In this volume I have attempted to give an architectural[v] description of all the cathedral churches of England, Wales, and Scotland, together with a brief history of each see. In order to include any adequate account of each church and bishopric in one volume of portable size, which may be of use to visitors in their travels, much compression has been necessary, but it is hoped that nothing of importance has been omitted which might be useful to those who would read aright the architectural history of our great churches. On account of their immense importance in the history of Gothic art, it has been thought well to include in this volume some account of the churches of Westminster and Beverley. At the close of each history of a cathedral will be found a record of the principal building dates and dimensions, and also a brief account of the chief places and churches of interest in the city or neighbourhood which it is advisable to visit.
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I desire to express my grateful thanks to all who have kindly assisted in the preparation of this work, to the deans and canons-in-residence who have often guided me by their counsel during my study of their cathedrals, and also to the vergers who have readily afforded me much valuable help. More especially do I wish to thank the Deans of Lincoln, Ely, Chester and Gloucester, Canon Tristram of Durham, Bishop Anson of Lichfield, and Archdeacon Richardson of Southwell, for their courtesy and kindly interest. I have also to record my obligations to the work of many previous writers. The works of Freeman, Rickman, Britton, Willis, Winkle, and the Diocesan histories published by S.P.C.K. have been consulted, as well as the special monographs on each cathedral, which are[vi] too numerous to mention. Prior's Gothic Art has been of the greatest possible assistance, Addis'sScottish Cathedrals and Abbeys, and also the very valuable and indispensable handbooks published by the late Mr. John Murray. I have found the volumes of Bell's Cathedral Series most useful when visiting the buildings of which they treat, and Messrs. Isbister's volumes written by the deans of our cathedrals contain picturesque and attractive accounts of the historic buildings. To all these works I desire to acknowledge my great indebtedness. And lastly I have to record my grateful thanks to the artists who have enriched these pages with their charming drawings, and to Mr. Dent, the publisher of this work, for much encouragement, valuable advice, and able direction, without which this volume would have lacked whatever of merit it may possess.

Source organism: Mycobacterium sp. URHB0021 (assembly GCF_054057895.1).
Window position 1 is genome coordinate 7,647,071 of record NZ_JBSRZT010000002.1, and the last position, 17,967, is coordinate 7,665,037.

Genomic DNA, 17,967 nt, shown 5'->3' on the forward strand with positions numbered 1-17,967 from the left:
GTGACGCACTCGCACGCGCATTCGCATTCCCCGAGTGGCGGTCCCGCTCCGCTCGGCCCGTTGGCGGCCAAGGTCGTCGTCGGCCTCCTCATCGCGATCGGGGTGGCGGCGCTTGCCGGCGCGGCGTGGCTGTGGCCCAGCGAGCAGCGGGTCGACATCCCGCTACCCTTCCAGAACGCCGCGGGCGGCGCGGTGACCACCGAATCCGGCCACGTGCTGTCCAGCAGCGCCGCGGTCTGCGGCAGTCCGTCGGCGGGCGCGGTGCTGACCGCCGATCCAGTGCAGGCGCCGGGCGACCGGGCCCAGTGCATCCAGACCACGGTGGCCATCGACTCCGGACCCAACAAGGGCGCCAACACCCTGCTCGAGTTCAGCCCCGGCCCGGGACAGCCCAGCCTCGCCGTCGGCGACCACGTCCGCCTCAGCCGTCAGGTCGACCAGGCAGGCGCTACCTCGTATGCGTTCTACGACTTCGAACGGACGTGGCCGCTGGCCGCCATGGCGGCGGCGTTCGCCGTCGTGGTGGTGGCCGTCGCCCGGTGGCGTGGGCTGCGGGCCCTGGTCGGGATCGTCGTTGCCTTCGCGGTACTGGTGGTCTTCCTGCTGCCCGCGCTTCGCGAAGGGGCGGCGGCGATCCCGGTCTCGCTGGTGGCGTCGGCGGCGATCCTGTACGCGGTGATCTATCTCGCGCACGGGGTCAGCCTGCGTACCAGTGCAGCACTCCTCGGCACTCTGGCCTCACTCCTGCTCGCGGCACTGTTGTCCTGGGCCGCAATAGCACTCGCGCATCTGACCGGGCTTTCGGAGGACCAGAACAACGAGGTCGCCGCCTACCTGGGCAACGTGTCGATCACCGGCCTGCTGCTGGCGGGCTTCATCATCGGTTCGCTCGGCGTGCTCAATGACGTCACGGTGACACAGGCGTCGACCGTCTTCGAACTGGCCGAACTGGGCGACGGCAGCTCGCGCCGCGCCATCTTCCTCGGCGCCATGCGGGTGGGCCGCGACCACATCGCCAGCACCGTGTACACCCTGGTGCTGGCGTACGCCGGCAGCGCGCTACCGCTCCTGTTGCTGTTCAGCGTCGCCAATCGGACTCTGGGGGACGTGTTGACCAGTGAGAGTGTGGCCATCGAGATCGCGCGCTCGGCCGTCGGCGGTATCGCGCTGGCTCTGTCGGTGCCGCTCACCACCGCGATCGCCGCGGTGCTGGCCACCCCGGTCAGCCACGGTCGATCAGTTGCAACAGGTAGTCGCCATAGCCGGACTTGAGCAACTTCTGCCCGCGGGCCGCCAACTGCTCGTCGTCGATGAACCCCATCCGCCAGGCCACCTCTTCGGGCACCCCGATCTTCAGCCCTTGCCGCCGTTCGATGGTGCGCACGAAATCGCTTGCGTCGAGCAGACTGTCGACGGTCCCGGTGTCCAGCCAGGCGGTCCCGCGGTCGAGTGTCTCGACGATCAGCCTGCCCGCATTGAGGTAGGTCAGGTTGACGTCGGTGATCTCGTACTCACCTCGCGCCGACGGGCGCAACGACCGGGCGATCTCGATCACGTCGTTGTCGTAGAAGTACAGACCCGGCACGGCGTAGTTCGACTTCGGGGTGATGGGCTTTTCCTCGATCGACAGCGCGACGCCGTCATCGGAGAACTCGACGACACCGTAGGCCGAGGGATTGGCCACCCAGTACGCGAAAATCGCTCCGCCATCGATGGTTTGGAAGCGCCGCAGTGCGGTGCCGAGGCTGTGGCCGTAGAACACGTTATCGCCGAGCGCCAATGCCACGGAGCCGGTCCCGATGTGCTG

September 8, 1902.